Given how private medical care, whether in hospitals or for outpatients, typically costs around double that of public medical care, the obvious solution is more public healthcare as the cure for India’s dismal record. While the draft 12th Five Year Plan reaffirms the universal healthcare commitment, India fails to live up to this promise by a huge margin—both life expectancy and infant mortality rates, at 65 years and 39 per ’000, are below the world average of 69 and 49 years, respectively. Even on infrastructure, we lag behind, with our bed density, at 1.30 per ’000, being severely behind the world average of 2.6 or the WHO-recommended 3.6. But given the public sector added hospital beds at a rate of just 3-4% per year between 2002 and 2010 versus the private sector’s 7-10%, this appears little more than a utopian solution.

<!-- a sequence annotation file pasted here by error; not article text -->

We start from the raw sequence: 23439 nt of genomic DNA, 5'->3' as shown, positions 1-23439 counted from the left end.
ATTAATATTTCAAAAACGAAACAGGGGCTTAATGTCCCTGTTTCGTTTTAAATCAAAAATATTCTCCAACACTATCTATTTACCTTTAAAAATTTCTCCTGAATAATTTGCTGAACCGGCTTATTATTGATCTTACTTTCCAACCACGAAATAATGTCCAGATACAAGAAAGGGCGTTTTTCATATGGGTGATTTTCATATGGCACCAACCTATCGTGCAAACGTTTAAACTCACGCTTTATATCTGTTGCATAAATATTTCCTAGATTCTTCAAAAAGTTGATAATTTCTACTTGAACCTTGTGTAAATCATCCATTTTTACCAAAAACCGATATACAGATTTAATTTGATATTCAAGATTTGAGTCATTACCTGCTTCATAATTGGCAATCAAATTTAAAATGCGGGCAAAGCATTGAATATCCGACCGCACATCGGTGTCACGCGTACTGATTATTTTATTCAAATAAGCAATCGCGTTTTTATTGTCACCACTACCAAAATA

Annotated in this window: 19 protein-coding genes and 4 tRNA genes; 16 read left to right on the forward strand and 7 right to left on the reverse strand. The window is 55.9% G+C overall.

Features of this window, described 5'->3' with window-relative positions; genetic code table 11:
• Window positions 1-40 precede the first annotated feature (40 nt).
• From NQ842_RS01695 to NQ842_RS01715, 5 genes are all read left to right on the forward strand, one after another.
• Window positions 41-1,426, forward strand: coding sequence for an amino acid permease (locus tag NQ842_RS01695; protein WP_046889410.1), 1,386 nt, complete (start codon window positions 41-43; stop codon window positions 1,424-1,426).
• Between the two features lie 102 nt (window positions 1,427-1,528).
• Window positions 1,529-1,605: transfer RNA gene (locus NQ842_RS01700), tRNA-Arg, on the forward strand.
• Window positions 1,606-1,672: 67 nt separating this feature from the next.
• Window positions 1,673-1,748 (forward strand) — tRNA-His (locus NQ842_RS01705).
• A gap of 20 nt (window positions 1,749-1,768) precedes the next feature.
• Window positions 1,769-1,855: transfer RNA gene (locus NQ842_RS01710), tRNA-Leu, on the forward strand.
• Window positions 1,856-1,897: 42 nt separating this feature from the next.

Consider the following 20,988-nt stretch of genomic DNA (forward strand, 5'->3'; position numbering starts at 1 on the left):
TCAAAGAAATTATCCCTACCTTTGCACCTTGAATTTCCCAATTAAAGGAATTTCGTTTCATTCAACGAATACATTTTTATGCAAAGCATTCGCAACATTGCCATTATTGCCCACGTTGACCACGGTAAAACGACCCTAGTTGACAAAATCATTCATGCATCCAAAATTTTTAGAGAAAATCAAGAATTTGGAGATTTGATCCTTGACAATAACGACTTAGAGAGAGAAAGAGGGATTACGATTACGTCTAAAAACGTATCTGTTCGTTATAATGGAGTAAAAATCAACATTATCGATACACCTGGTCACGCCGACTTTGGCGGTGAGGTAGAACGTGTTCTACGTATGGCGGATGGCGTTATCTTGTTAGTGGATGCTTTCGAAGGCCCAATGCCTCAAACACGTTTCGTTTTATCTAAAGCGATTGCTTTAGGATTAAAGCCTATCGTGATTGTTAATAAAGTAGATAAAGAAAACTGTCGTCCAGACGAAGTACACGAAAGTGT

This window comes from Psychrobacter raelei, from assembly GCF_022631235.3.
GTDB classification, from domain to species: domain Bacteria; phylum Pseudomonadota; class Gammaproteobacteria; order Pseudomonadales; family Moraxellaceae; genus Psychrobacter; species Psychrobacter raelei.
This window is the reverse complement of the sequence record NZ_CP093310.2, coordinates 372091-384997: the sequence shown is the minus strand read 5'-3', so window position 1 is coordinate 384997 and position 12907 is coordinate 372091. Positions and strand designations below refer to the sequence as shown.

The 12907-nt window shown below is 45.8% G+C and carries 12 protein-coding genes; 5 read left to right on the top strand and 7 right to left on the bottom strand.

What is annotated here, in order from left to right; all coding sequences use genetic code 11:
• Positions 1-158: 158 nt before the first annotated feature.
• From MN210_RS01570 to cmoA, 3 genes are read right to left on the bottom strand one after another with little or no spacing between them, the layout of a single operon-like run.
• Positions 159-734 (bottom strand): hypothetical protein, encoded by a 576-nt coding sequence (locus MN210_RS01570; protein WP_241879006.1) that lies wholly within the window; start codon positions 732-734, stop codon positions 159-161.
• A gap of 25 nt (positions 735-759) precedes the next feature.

A McKinsey study analyses the progress of countries like Brazil, Thailand and South Korea who had health parameters as bad as India’s a few decades ago but are dramatically better today. What worked there? By and large, these countries dispensed with the state’s role as a provider during the 1970s and, instead, incentivised the private sector to step up provision, while heavily assisting low-income groups through social insurance and other subsidies. A study by some World Bank economists for rural Madhya Pradesh and urban Delhi showed dramatically higher quality health coverage by the private sector.
While this may solve the problem of availability, the question of affordability is quite another. There